Life InsuranceSurprisingly, not every young family needs life insurance. That is, as long as there is plenty of money in the bank to provide for a surviving spouse and see the children through to adulthood should a parent’s life end unexpectedly. Do you know of any young families like this? Probably not. Most have mortgages and car loans and schooling costs…and many struggle financially just to make ends meet. In fact, many young parents make the mistake of believing estate planning is only for older people, or they may assume “We’re young, we’re healthy…nothing is going to happen to us.” Sadly, life is tenuous. Life insurance can be a financial safety net, ensuring funds are available to cover a mortgage, loans, college expenses, medical bills and more. Which Insurance Type is Best for You? Two main types of life insurance exist: Term insurance and permanent (whole life) insurance. Term insurance requires a monthly premium for as long as you maintain the insurance. When you die, the value of the life insurance policy is paid to your beneficiary (usually a spouse or children). With whole life, you also pay a monthly premium, but a portion of that payment is invested in a fund which you can access, tax-free, during your lifetime, somewhat like a savings account. This benefit makes whole life insurance premiums higher than term life premiums. Generally speaking, buying insurance when you are young and healthy means premiums will be lower, as compared to someone older with health problems. Answer These 4 Questions When Selecting Life Insurance Let’s break down how much money your dependents may need if you die.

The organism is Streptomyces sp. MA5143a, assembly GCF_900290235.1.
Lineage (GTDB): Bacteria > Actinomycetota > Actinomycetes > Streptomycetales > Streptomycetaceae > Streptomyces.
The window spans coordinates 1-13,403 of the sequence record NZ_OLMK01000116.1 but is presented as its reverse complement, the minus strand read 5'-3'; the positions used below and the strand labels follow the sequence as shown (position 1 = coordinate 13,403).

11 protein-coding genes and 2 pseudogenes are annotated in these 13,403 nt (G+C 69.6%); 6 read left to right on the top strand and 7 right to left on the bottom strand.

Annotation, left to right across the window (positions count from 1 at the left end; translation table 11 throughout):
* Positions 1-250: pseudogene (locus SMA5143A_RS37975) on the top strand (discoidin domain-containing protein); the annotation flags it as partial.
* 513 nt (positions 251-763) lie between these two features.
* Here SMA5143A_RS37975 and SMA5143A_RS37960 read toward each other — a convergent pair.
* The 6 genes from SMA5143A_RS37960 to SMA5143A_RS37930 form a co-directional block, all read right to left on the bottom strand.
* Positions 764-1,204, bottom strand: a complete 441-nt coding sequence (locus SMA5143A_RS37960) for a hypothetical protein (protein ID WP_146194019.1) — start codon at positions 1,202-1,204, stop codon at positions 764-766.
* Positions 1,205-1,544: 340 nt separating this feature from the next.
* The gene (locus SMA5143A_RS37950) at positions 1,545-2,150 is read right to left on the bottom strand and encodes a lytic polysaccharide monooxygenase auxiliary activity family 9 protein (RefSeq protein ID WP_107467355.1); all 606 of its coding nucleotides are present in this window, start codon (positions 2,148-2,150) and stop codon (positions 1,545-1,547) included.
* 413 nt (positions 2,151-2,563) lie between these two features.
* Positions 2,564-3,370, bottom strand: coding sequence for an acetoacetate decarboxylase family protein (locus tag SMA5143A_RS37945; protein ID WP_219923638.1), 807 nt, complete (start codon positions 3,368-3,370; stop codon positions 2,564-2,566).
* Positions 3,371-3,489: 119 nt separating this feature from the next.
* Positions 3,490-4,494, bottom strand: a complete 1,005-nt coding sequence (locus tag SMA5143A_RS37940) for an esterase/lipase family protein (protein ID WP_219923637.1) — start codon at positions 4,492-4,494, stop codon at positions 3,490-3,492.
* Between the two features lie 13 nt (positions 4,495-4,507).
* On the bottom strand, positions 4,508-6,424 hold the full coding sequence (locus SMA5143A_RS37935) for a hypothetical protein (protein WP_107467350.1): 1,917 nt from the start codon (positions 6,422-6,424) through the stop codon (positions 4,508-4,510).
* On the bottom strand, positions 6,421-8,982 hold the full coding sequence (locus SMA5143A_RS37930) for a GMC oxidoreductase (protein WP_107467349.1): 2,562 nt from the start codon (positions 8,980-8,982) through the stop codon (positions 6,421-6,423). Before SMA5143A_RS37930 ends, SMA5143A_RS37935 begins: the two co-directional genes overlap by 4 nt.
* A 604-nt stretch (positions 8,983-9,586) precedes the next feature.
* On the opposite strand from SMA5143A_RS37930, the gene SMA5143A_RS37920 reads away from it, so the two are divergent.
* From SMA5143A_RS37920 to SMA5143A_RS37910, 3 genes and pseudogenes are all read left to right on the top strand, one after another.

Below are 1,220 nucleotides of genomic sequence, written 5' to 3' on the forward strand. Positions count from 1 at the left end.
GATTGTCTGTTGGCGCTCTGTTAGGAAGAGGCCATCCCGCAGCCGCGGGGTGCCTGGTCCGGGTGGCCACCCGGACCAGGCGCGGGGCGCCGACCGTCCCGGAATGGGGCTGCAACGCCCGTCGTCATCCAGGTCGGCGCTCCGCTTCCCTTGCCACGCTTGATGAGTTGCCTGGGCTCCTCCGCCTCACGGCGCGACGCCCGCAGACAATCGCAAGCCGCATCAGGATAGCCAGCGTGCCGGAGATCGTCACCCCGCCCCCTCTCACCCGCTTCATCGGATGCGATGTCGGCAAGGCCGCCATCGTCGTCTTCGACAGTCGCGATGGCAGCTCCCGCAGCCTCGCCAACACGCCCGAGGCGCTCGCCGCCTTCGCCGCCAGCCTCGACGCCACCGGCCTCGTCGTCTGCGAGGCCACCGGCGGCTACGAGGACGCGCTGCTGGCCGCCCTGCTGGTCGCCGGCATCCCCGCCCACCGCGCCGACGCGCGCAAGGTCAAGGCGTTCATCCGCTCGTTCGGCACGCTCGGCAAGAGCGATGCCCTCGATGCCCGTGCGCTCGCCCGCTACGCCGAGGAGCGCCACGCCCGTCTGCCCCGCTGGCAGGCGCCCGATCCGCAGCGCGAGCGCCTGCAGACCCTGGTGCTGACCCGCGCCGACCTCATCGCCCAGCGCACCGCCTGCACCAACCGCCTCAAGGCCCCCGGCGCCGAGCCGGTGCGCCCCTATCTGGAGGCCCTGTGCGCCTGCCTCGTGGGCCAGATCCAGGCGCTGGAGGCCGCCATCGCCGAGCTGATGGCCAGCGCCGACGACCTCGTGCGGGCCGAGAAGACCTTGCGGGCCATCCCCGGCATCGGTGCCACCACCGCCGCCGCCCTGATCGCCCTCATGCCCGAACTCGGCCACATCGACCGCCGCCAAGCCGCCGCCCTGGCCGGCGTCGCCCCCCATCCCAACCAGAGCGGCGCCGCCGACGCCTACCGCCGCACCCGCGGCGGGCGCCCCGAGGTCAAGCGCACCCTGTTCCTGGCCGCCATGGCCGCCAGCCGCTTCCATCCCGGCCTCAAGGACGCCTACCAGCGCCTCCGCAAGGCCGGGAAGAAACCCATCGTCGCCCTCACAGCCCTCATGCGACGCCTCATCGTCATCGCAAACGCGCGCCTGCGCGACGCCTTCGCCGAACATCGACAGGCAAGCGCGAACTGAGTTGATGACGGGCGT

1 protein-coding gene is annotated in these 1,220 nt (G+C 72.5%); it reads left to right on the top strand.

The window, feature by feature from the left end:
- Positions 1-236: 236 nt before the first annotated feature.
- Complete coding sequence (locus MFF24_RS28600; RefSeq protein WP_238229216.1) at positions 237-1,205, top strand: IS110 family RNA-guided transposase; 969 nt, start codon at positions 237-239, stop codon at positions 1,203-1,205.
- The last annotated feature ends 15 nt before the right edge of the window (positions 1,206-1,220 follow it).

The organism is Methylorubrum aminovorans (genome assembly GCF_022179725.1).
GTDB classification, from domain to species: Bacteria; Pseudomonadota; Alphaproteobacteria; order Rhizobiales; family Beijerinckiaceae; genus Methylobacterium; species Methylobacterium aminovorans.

1. What is your total debt?

Buy enough insurance to pay all of your debts in full upon your death. Car loans, credit cards, the mortgage…all of it. Don’t forget to estimate any interest due when bills are paid off.

  1. What is your total income?

Buy enough insurance to replace your income. If you earn $75,000 per year and are the family’s sole provider, you’ll want your insurance policy to cover your lost income, plus some extra as an inflationary hedge. Your family should invest the proceeds. If this is not possible, work with an estate planning attorney to help you calculate how much life insurance you really need.

  1. What are your future obligations?

Do you hope your children can attend college, or your spouse can take that trip of a lifetime? Then you will need to estimate the costs of these items and cover them via your life insurance policy.

  1. Who else needs insurance?

There is no need to insure someone whose death would not impact you financially…say, a young child.  But the death of your spouse may be financially devastating and, in this case, your spouse may also need coverage.  As well, if you have business partners or share financial responsibilities with someone not your spouse, additional coverage may be needed. Determining the necessary amount of life insurance is only the first step in purchasing the best policy for your needs. The offerings are vast, and the information often confusing. You can benefit from consulting with an estate planning attorney. In St Louis, Missouri, call Quinn Estate & Elder Law.